Research Ramps Up as Right Whales Return to Region

(AP Photo/Stephan Savoia, File)

PROVINCETOWN – Research is underway in the waters off Cape Cod as critically endangered North Atlantic right whales return to the region in large numbers.

Teams from NOAA’s Northeastern Fisheries Science Center are tracking the animals on the water and in the air via aerial and marine survey efforts.

The right whales congregate in Cape Cod Bay in the late winter and early spring every year to feed, and this year researchers have seen an increase in the number of whales off the shore of the Cape.

“Historically we see the largest number of right whales in April, but this year we’ve already seen 50-60 in March,” said NOAA researcher Lisa Conger.

“We’ve extended our field season because the whales have shifted their habitat use, arriving in Cape Cod Bay in substantial numbers and earlier,” Conger added. “They have largely abandoned the Bay of Fundy feeding grounds in the late summer, now showing up in larger numbers in the Gulf of St. Lawrence by late June and early July.”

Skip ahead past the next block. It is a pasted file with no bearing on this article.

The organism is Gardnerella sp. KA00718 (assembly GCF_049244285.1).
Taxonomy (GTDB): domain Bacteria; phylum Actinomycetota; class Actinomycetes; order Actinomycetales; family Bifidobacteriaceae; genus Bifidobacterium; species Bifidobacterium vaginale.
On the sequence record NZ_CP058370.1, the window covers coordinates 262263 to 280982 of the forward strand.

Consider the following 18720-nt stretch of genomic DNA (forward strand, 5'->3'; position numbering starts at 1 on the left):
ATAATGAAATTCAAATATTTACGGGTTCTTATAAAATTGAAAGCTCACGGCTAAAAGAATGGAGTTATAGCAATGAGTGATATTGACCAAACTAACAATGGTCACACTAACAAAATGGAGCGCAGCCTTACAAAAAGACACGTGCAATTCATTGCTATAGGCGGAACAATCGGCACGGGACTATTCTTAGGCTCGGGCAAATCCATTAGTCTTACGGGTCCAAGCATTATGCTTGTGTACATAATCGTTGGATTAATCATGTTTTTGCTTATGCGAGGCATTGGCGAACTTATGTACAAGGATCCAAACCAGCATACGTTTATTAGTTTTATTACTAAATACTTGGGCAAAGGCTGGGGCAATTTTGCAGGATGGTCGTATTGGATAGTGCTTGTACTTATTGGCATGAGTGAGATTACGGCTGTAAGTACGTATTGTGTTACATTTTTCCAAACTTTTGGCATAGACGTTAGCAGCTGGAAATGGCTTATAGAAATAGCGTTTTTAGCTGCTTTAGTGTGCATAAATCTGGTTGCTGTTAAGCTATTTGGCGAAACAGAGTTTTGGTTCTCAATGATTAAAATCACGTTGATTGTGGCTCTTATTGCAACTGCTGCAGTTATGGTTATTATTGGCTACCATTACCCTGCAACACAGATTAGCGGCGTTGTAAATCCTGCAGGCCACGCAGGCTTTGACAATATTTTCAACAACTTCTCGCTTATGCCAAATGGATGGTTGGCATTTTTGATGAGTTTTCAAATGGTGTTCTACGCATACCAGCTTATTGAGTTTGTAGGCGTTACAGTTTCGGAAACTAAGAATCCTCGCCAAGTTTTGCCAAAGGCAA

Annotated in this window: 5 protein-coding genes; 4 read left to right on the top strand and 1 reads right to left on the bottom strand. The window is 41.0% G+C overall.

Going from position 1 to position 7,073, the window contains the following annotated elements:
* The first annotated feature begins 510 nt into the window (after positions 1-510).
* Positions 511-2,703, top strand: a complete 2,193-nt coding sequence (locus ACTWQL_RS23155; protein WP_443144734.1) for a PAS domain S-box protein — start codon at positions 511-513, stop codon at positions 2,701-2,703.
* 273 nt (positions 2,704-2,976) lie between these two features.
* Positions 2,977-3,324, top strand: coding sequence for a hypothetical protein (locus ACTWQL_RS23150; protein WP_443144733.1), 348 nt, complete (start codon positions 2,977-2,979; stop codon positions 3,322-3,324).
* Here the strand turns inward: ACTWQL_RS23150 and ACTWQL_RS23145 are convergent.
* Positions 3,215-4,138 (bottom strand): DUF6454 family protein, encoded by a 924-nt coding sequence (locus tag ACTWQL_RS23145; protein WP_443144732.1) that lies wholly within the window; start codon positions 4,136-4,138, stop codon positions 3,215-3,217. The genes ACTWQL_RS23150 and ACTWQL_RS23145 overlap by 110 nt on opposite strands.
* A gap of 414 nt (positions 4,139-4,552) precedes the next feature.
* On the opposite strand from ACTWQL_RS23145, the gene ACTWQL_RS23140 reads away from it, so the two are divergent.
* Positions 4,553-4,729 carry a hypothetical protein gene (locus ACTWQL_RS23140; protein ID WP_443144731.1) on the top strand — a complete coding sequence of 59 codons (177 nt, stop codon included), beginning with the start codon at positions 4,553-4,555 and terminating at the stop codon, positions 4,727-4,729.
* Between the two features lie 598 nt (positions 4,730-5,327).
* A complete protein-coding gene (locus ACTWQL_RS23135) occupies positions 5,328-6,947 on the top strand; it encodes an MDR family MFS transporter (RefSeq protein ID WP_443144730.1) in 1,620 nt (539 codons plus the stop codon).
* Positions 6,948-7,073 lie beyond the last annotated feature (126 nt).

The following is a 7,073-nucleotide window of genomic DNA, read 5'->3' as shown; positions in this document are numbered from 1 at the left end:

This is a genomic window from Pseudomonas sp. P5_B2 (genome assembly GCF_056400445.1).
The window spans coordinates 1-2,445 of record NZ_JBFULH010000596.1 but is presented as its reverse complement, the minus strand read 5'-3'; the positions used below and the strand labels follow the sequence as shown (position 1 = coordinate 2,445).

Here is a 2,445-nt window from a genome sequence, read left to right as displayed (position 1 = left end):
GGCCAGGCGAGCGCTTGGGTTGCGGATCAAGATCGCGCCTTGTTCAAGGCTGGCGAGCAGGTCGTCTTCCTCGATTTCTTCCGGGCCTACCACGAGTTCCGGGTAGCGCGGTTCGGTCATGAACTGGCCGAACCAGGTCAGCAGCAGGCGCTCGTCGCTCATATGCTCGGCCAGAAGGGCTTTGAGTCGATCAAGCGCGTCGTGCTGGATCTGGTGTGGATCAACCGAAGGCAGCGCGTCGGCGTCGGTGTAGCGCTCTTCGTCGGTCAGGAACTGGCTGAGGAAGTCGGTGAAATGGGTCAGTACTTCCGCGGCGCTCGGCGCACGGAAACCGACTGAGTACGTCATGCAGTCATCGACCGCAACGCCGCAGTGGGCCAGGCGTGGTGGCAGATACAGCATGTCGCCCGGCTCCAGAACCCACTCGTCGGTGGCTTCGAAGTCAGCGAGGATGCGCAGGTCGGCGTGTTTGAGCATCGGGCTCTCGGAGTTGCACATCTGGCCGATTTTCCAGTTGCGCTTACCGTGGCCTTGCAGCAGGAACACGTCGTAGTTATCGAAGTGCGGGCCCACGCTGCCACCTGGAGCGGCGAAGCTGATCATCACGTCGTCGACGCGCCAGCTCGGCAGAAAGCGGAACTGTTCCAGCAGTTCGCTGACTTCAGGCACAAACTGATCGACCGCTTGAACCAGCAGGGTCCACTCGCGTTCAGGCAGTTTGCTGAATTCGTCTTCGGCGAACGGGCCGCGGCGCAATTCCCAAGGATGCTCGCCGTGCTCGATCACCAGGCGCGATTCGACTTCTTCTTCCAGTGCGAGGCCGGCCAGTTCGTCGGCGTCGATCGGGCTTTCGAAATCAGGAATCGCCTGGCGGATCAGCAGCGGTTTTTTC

The status of the species is bleak, particularly in the wake of at least 17 of the animals being found dead in 2017. Researchers estimate there are about 450 right whales left in the world.

The animals are expected to head north by the end of May.

NOAA teams will be spotting the animals from the air until then and will be taking passive acoustic recordings underwater.

Researchers will also be working from a 24-foot boat in Cape Cod Bay, taking photos of individual whales as part of identification efforts.

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